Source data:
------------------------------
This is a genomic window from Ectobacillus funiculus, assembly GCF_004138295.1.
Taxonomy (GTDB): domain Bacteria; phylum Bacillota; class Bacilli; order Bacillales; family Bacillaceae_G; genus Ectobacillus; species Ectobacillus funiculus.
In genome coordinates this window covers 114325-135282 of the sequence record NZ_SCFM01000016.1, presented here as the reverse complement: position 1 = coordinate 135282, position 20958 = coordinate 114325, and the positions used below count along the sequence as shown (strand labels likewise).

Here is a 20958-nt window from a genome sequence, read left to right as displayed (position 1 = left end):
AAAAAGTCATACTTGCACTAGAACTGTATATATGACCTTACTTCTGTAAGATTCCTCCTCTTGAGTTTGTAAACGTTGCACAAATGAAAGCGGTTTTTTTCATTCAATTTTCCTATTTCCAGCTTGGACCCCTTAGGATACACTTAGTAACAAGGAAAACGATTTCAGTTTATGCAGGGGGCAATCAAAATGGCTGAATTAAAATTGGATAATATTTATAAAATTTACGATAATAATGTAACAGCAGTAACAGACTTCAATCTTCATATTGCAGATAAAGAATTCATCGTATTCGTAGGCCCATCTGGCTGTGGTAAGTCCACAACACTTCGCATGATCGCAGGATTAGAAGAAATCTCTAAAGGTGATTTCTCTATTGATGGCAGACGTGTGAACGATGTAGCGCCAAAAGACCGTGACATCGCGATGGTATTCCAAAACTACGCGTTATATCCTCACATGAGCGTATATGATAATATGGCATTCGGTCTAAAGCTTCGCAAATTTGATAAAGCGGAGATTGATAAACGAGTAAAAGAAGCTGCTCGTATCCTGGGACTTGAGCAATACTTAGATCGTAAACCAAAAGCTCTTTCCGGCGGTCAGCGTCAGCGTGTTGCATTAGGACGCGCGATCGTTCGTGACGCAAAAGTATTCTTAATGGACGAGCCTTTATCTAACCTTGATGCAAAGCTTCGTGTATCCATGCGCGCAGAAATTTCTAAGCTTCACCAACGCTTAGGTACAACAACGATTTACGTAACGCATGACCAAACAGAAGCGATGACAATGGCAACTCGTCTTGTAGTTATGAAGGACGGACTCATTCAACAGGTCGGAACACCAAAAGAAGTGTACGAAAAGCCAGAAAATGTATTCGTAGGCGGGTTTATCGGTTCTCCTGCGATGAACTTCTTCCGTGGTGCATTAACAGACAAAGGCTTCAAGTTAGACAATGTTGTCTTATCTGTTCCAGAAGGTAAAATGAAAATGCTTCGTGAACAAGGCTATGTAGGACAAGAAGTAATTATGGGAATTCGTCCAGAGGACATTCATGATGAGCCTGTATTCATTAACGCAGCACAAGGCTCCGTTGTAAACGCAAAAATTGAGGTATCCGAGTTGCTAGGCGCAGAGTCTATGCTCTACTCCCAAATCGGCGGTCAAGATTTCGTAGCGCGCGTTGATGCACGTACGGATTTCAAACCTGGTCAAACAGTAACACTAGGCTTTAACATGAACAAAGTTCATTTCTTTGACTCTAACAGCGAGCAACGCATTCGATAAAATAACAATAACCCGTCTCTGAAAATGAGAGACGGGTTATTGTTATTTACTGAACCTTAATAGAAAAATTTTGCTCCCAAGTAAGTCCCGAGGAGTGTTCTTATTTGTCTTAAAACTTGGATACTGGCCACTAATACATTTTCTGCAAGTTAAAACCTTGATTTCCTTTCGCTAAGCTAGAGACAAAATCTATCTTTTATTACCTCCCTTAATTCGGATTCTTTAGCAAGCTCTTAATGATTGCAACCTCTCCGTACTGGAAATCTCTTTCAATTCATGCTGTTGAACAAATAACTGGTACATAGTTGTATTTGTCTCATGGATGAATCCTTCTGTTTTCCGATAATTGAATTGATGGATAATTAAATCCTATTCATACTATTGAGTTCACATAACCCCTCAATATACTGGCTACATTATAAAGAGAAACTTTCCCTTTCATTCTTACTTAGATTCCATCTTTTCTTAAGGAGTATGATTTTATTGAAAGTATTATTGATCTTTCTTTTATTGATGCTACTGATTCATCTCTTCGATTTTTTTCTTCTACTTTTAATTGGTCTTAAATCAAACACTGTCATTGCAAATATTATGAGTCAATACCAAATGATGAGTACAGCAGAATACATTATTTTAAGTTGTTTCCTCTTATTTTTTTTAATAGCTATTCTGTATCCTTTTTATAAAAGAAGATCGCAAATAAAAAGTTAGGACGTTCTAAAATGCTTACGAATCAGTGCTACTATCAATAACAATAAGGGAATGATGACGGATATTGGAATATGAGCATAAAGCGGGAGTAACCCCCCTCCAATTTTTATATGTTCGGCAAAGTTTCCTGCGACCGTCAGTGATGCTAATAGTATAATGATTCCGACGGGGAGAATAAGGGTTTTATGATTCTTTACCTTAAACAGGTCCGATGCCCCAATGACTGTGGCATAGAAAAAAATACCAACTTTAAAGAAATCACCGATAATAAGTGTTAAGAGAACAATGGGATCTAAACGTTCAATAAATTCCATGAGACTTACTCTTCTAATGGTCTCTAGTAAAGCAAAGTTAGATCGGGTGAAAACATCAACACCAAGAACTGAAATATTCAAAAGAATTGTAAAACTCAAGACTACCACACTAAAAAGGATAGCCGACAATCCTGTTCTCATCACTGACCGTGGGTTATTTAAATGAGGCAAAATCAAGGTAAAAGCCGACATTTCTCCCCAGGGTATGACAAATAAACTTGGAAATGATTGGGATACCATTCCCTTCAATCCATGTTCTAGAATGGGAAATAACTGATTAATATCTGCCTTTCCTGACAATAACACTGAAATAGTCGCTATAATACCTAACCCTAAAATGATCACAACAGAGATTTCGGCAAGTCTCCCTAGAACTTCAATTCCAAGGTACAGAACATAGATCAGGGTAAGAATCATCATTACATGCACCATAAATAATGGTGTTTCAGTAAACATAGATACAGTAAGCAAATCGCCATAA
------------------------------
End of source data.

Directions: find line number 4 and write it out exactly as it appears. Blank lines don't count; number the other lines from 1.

Here is a 20958-nt window from a genome sequence, read left to right as displayed (position 1 = left end):